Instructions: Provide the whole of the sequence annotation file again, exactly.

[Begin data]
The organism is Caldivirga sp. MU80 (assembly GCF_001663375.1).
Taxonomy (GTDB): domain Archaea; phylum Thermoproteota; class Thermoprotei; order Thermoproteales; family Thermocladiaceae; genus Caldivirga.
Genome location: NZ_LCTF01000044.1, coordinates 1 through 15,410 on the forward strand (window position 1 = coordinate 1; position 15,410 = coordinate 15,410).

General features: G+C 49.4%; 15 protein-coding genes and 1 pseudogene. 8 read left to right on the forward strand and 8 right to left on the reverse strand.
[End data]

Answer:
The organism is Caldivirga sp. MU80 (assembly GCF_001663375.1).
Taxonomy (GTDB): domain Archaea; phylum Thermoproteota; class Thermoprotei; order Thermoproteales; family Thermocladiaceae; genus Caldivirga.
Genome location: NZ_LCTF01000044.1, coordinates 1 through 15,410 on the forward strand (window position 1 = coordinate 1; position 15,410 = coordinate 15,410).

General features: G+C 49.4%; 15 protein-coding genes and 1 pseudogene. 8 read left to right on the forward strand and 8 right to left on the reverse strand.